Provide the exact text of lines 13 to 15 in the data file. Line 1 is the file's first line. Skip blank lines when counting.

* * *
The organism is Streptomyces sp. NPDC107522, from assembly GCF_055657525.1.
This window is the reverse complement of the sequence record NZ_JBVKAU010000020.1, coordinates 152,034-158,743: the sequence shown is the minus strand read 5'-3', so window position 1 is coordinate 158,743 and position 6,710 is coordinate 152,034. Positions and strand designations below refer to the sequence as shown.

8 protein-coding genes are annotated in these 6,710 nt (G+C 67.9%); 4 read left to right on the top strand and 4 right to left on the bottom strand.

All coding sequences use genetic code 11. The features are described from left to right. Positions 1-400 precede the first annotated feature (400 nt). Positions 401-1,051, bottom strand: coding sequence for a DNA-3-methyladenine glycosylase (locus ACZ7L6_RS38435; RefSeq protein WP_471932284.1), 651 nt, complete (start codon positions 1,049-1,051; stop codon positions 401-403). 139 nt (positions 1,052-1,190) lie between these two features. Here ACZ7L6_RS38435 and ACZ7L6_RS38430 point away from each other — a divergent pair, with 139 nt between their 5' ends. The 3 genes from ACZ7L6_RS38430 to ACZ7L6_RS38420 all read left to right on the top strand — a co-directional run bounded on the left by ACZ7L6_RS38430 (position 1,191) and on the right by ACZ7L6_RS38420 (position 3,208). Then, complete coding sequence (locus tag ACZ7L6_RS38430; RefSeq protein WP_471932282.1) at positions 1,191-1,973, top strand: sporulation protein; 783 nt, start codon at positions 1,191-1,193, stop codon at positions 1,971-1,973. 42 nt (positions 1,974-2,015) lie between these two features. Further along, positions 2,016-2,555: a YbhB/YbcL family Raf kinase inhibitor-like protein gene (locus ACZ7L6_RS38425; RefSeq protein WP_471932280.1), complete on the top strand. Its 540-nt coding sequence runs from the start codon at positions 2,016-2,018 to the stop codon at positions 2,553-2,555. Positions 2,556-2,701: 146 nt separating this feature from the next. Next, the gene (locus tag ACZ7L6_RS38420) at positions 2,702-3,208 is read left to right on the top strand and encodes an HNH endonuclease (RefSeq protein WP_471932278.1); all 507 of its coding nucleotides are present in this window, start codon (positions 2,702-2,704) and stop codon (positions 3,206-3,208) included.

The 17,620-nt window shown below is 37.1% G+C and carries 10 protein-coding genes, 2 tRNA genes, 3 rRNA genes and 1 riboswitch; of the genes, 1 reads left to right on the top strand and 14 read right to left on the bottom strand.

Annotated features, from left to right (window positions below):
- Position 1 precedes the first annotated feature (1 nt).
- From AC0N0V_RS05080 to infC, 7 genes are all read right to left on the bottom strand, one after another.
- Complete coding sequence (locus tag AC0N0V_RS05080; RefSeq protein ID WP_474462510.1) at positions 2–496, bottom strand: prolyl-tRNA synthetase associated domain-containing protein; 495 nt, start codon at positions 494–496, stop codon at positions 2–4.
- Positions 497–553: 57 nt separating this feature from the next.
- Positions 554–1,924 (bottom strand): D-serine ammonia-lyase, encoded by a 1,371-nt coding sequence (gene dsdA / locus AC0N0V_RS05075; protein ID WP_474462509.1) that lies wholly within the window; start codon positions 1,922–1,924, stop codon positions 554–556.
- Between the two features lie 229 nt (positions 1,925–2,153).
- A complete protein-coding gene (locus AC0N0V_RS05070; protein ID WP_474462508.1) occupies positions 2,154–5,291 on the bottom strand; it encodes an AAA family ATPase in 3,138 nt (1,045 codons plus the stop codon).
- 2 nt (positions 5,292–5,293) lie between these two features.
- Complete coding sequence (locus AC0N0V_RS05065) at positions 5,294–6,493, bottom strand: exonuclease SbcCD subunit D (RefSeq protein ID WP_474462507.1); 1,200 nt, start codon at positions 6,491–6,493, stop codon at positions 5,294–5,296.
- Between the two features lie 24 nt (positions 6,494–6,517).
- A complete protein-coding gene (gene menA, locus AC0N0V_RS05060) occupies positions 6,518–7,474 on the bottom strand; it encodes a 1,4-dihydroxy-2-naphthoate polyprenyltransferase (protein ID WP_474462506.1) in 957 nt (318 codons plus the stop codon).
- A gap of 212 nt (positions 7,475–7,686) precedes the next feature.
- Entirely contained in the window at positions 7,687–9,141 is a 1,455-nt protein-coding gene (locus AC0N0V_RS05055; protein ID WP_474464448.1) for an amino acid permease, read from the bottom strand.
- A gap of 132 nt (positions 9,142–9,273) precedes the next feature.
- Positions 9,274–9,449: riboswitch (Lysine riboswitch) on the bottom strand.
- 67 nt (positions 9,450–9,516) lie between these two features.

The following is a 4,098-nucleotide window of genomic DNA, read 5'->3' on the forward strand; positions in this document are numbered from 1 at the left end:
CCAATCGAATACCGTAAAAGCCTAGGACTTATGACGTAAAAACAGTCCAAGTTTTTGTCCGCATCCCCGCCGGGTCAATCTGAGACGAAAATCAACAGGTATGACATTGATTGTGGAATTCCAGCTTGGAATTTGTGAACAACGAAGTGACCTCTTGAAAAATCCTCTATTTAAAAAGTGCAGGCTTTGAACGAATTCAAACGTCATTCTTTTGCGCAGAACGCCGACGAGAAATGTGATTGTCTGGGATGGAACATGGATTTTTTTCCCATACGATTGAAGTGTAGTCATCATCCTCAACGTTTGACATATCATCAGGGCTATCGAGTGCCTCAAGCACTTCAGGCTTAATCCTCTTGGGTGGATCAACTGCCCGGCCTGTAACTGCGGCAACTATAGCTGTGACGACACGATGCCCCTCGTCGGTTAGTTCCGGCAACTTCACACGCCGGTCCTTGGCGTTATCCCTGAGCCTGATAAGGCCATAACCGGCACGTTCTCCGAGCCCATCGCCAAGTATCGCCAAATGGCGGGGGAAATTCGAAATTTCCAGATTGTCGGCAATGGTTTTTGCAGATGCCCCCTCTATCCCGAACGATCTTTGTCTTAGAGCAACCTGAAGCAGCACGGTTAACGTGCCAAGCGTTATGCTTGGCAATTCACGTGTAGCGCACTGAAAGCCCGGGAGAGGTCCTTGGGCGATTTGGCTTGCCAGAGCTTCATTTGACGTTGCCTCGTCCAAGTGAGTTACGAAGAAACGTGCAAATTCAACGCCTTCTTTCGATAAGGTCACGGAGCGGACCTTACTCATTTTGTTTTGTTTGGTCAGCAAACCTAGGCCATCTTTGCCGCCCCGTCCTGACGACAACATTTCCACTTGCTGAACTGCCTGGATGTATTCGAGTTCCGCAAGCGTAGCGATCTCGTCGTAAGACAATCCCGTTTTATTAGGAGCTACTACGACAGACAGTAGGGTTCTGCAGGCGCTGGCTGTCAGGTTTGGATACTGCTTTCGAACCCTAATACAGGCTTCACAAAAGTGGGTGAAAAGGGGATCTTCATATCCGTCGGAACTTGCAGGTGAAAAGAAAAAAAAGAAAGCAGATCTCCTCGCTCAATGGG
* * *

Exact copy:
- A complete protein-coding gene (locus AC0N0V_RS05070; protein ID WP_474462508.1) occupies positions 2,154–5,291 on the bottom strand; it encodes an AAA family ATPase in 3,138 nt (1,045 codons plus the stop codon).
- 2 nt (positions 5,292–5,293) lie between these two features.
- Complete coding sequence (locus AC0N0V_RS05065) at positions 5,294–6,493, bottom strand: exonuclease SbcCD subunit D (RefSeq protein ID WP_474462507.1); 1,200 nt, start codon at positions 6,491–6,493, stop codon at positions 5,294–5,296.